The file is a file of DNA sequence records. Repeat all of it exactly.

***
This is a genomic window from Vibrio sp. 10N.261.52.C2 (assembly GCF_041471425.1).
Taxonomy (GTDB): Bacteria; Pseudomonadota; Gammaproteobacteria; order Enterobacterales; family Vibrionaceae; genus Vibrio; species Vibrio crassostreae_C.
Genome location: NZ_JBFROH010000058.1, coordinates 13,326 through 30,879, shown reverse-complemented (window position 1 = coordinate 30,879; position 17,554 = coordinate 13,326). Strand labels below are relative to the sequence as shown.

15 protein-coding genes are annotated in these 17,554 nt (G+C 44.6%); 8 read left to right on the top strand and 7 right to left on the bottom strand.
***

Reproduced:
This is a genomic window from Vibrio sp. 10N.261.52.C2 (assembly GCF_041471425.1).
Taxonomy (GTDB): Bacteria; Pseudomonadota; Gammaproteobacteria; order Enterobacterales; family Vibrionaceae; genus Vibrio; species Vibrio crassostreae_C.
Genome location: NZ_JBFROH010000058.1, coordinates 13,326 through 30,879, shown reverse-complemented (window position 1 = coordinate 30,879; position 17,554 = coordinate 13,326). Strand labels below are relative to the sequence as shown.

15 protein-coding genes are annotated in these 17,554 nt (G+C 44.6%); 8 read left to right on the top strand and 7 right to left on the bottom strand.